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ARGENTINA | 01-09-2022 15:19

Cristina Fernández de Kirchner dominates the political scene once again

By presenting the trial as a "persecution of Peronism," Fernández de Kirchner managed to "bring together all of Peronism.”

Hundreds of supporters gather every night under her balcony, the governing coalition closes ranks around her, and the opposition is divided on how to react. Loved or reviled, former president Cristina Fernández de Kirchner is back in the political spotlight in Argentina.

On trial for alleged corruption during her 2007-2015 government and with the prosecution seeking 12 years in prison and her disqualification from politics, the current vice-president sparked numerous demonstrations last week across the country, even before a verdict has been handed down.

Chants, tears, fireworks, dances and drum beats, along with riots, thrown stones and clashes with the police have become the norm in the elegant corner where the former president lives, in the wealthy Recoleta neighbourhood of Buenos Aires. It has become a place of pilgrimage for a sector of the Peronist electorate and the fiery focal point of the increasingly fierce polarisation affecting Argentine politics.

For the militants, there is only one objective ("To defend her") and one slogan ("If they touch Cristina, what a mess they will make."). On many walls, there is graffiti calling for "Cristina 2023" in allusion to next year's elections.

Suddenly, the country’s most pressing concerns – an inflation rate reaching 71 percent over the last 12 months and a poverty rate of 37 percent – have been relegated to the background, as have the differences within the ruling Frente de Todos coalition, which in July forced the departure of two economy ministers.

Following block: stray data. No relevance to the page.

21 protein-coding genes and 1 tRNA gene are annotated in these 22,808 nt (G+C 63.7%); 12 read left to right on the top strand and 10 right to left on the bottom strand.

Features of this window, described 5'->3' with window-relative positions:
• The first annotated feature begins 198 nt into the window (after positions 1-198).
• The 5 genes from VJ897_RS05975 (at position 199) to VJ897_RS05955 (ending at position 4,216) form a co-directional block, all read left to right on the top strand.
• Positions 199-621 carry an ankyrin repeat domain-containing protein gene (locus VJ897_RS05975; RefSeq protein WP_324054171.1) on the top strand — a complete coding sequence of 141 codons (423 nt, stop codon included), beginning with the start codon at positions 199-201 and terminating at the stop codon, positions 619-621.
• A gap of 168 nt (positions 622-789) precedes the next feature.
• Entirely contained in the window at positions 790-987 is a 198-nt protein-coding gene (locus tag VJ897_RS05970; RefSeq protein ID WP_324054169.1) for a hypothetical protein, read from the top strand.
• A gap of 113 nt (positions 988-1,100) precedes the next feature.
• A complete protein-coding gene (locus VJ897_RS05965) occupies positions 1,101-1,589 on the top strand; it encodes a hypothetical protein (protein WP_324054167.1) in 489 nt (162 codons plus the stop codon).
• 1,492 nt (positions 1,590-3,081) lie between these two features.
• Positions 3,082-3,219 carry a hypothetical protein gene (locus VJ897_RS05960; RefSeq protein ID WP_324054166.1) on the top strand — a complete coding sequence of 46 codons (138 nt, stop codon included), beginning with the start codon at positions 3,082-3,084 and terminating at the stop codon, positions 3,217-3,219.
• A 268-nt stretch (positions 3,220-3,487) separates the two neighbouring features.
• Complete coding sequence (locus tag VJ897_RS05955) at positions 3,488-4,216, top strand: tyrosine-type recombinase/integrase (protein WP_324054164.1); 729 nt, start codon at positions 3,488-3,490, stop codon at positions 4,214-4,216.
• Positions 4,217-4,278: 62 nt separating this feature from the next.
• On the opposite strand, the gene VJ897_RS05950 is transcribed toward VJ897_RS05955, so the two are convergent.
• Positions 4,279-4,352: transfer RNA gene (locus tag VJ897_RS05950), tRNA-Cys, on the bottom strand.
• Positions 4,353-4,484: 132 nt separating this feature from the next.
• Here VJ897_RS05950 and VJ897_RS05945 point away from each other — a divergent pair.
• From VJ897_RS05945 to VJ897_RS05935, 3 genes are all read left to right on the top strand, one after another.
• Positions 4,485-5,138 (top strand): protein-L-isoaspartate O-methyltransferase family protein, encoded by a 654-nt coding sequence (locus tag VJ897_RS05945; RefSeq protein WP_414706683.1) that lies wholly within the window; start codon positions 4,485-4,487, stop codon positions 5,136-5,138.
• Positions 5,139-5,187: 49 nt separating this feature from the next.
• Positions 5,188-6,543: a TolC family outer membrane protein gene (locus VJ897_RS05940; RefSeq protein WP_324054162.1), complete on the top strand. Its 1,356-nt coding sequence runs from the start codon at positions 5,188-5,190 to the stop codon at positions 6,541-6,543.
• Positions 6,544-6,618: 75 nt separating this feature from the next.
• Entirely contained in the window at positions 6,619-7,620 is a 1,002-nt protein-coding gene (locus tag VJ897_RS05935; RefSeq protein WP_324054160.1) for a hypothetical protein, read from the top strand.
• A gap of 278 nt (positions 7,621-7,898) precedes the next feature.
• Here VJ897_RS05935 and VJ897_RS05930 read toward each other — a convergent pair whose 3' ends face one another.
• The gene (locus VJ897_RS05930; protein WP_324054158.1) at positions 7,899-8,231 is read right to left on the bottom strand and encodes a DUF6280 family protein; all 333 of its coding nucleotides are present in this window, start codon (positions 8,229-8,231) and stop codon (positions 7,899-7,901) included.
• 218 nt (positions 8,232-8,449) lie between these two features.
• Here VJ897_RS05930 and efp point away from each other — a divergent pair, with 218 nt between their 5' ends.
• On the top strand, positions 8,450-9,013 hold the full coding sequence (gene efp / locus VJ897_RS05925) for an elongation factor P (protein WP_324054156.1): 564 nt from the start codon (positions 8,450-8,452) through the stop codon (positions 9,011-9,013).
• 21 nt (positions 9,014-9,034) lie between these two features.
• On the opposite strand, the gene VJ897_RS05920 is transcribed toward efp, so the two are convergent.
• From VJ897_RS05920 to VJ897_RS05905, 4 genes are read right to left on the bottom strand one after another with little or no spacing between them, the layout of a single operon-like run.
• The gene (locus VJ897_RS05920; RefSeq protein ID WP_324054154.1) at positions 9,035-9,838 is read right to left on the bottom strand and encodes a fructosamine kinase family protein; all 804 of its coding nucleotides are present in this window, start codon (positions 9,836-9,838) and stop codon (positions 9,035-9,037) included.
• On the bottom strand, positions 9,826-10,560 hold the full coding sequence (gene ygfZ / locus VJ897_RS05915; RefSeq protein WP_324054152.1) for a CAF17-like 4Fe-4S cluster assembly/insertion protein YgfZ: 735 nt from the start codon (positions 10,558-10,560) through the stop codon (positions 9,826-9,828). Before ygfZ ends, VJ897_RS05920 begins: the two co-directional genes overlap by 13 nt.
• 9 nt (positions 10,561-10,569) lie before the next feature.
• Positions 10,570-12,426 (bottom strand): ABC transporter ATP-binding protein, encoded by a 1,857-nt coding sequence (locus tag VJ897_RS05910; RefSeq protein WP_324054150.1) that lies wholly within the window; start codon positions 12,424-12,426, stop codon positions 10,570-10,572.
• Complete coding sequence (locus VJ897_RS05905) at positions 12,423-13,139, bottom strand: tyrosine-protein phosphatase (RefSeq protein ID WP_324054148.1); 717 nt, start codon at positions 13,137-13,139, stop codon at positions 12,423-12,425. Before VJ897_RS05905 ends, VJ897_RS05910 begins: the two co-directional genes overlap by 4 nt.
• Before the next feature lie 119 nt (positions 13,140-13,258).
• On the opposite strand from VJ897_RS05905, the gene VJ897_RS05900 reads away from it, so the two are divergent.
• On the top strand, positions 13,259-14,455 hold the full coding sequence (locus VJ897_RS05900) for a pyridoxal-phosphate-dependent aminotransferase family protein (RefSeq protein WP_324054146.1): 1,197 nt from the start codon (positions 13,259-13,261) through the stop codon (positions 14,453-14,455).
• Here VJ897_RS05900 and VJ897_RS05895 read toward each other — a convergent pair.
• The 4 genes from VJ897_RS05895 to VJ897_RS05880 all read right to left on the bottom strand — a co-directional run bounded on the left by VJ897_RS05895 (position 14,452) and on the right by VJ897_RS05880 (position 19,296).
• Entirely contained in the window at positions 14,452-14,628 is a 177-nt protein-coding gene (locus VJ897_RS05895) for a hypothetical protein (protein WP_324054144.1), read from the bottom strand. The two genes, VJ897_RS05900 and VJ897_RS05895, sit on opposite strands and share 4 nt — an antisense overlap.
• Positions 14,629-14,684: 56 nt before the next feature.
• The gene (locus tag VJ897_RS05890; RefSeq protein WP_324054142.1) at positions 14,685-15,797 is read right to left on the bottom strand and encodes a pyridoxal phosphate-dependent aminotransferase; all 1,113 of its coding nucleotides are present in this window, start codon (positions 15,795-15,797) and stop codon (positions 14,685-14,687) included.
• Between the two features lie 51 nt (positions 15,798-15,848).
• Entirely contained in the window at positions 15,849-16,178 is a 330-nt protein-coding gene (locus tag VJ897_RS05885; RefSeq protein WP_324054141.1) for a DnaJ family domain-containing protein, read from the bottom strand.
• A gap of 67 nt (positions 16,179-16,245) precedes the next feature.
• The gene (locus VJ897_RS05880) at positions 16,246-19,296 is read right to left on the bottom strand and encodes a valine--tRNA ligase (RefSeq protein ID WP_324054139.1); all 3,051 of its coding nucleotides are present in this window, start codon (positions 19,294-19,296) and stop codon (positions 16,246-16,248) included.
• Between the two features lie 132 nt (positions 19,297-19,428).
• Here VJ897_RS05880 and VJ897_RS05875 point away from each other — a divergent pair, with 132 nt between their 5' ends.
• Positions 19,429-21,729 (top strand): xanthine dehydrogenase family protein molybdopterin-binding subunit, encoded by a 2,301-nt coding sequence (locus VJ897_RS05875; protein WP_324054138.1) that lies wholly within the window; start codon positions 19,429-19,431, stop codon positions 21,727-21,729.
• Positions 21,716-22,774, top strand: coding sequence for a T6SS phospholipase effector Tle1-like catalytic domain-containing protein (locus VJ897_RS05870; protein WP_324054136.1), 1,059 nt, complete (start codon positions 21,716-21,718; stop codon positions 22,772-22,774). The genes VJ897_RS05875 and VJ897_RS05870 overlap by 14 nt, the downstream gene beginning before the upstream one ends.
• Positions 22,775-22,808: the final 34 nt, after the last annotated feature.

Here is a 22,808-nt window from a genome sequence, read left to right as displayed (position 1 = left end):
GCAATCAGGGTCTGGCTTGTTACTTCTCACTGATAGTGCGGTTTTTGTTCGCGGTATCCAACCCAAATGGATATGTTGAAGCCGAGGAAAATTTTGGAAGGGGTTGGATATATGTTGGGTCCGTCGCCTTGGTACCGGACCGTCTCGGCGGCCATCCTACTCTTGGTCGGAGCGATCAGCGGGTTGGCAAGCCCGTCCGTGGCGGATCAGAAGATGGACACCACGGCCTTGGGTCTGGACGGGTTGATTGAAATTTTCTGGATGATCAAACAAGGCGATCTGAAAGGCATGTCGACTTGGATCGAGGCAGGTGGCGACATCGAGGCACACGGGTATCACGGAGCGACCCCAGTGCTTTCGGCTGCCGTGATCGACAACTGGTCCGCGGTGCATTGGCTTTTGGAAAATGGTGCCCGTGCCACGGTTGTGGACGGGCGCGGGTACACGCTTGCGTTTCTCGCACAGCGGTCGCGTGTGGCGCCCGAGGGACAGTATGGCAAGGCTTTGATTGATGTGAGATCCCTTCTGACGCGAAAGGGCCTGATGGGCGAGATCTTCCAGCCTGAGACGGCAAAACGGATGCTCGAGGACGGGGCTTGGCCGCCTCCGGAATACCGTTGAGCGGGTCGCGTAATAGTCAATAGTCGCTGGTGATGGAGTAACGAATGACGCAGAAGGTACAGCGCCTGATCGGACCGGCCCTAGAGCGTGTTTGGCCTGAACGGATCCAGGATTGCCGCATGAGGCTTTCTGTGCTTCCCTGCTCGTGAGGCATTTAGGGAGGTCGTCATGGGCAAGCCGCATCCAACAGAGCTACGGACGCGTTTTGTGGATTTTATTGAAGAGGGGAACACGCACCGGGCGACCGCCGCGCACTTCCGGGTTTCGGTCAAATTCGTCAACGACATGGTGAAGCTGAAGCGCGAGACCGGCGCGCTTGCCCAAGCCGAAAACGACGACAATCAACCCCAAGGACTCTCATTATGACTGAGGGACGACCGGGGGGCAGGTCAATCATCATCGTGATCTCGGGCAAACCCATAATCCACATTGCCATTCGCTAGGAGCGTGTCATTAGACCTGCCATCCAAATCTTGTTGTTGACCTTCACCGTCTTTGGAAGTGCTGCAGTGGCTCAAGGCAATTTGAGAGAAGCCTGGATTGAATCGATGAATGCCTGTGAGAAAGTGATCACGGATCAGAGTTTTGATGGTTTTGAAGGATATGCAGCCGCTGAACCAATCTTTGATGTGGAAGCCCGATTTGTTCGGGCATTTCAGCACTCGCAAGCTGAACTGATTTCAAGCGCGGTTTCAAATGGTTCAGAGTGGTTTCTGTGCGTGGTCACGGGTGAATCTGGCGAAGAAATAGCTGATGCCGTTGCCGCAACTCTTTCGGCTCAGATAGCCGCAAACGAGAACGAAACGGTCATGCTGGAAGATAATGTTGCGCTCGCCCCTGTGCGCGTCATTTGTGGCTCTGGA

‘La grieta is back’

The prosecutor's allegation "generated an accelerated reactivation of the political polarisation between Kirchnerism and anti-Kirchnerism,” explains political analyst Rosendo Fraga. “For almost two decades, this has been the axis of Argentine politics, which, seen in perspective, has been increasing rather than decreasing.”

Political scientist Raúl Aragón, of the University of La Matanza, said that by presenting the trial against her as a "persecution of Peronism," Fernández de Kirchner managed to "bring together all of Peronism.”

“It is a conditioned reaction of the Peronism that was banned for 18 years, first, and then during the dictatorship, when most of the dead were killed," he added.

At the same time, the vice-president has been able to sow discord among the main leaders of the centre-right opposition Juntos por el Cambio coalition, with Buenos Aires City Mayor Horacio Rodríguez Larreta, one of the leading presidential candidates, and former security minister and PRO party chief Patricia Bullrich publicly airing their differences over how to deal with the demonstrations in Buenos Aires.

As the days have passed, the news moved on to these disputes: "The rift is back and it is hitting the opposition," reported the conservative daily La Nación. "The irremediable centrality of Cristina," headlined the Infobae news portal.

"Cristina found in the delirium of the sanctuary of Calle Juncal [her residence] a way to cover up the evidence of corruption and the crisis and the austerity, and the opposition [found] its incompetence," editorialised the Clarín newspaper on Wednesday.

 

Decline

But however intense Fernández de Kirchner’s relationship with her followers gets (some of whom describe her as "a mother"), her figure cannot overcome the strong rejection she generates among much of the electorate.

"She cannot win a national election, she has a negative image of almost 65 percent. She knows it and all of Peronism knows it. However, in a scenario of primary elections, Fernández de Kirchner is the one who has the best results, with 25 points. What does that mean? That you can't put together an electoral formula without Cristina agreeing," Aragón explained.

That’s what happened in 2019, when she decided to thrust her former Cabinet chief, Alberto Fernández, into the presidency, while reserving the post of vice-president for herself.

Obtaining a congressional seat that would give her immunity in the event of a conviction is an incentive ahead of next year's presidential and legislative elections. Those who seek to banish her from the political scene through what she denounces as "lawfare," or judicial manoeuvring, run the risk of consolidating her in power.

"Personally, Cristina Kirchner is a woman concerned about her own freedom and that of her children [who are implicated in another graft trial]. Politically, she is still the main player on the stage," Aragón concluded.

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